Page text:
In particular, the Department notes that the exemption provided in section 408(b)(8) is available for the proposed in-kind exchanges only if the valuation method used by Vanguard in connection with each transaction results in a plan paying no more than reasonable compensation for its investment. In our view, a plan would pay more than reasonable compensation in any in-kind exchange in which the value of assets transferred to a fund would be more than the value of the fund units or interests the plan received.

    Therefore, the Department cautions Vanguard to ensure that appropriate procedures and safeguards are in place to guarantee uniform pricing of both the relevant “plan assets” in each TRT to be transferred to each Bond Trust and the Bond Trust’s units to be received by each plan’s stable value portfolio investment. As described herein, such investments would include the Retirement Savings Trusts that are “feeder” trusts for the VRST Master Trust, as managed by Vanguard on the date of the transactions.

    Finally, the Department is providing no opinion herein as to Vanguard’s current or future stable value investment strategies, or courses of action to implement to such strategies (including methods for saving transaction costs or avoiding market impact).

    Section 404(a)(1) of ERISA provides, in pertinent part, that fiduciaries shall discharge their duties with respect to a plan with the care, skill, prudence, and diligence under the circumstances then prevailing that a prudent person acting in a like capacity and familiar with such matters would use in the conduct of an enterprise of a like character and with like aims. Among other things, a fiduciary must give appropriate consideration to those facts and circumstances that, given the scope of such fiduciary’s investment duties, the fiduciary knows or should know are relevant to the particular investment or investment course of action involved, including the role the investment or investment course of action plays in that portion of the plan’s investment portfolio with respect to which the fiduciary has investment duties.(3)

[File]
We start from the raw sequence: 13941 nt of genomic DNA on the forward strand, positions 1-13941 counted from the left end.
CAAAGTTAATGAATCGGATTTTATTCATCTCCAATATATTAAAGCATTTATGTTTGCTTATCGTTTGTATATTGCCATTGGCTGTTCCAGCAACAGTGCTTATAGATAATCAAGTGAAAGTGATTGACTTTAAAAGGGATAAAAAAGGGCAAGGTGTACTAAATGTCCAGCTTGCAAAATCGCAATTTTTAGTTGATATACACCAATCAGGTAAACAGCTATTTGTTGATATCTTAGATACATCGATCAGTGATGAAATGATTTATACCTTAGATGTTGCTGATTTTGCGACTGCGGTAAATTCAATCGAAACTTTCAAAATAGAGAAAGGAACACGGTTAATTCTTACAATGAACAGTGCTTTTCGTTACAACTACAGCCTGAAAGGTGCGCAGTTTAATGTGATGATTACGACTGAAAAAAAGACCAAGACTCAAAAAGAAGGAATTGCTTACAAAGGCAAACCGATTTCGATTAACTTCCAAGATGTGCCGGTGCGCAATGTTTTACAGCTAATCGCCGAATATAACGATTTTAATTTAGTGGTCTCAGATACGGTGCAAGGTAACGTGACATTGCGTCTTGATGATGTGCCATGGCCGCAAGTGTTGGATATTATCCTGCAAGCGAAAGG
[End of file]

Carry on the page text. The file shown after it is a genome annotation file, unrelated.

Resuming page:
This letter constitutes an advisory opinion under ERISA Procedure 76-1, 41 Fed. Reg. 36281 (1976). Accordingly, this letter is issued subject to the provisions of that procedure, including section 10 thereof, relating to the effect of advisory opinions.

    Louis J. Campagna
    Chief, Division of Fiduciary Interpretations
    Office of Regulations and Interpretations


    Under Reorganization Plan No. 4 of 1978, effective December 31, 1978 [5 USC App. at 214 (2000 ed.)], the authority of the Secretary of the Treasury to issue interpretations regarding section 4975 of the Code has been transferred, with certain exceptions not here relevant, to the Secretary of Labor and the Secretary of the Treasury is bound by interpretations of the Secretary of Labor pursuant to such authority. Therefore, references in this letter to specific sections of ERISA should be read to refer also to the corresponding sections of the Code.
  2. See Adv. Op. 96-15A (Aug. 7, 1996), wherein the Department took the position that section 408(b)(8) of ERISA provides relief from sections 406(a)(1)(A), 406(a)(1)(D), 406(b)(1) and 406(b)(2) for the purchase or sale by a bank or trust company, as fiduciary of ERISA-covered plans, of interests in a collective fund so long as the conditions of the statutory exemption are met, including that the transaction be expressly permitted by the plan or an authorized independent fiduciary.
  3. The Department notes that regulation §2550.404a-1 defines appropriate considerations for an investment course of action by fiduciaries in such matters.

Last Updated 04/02/2008

Skip Footer back to content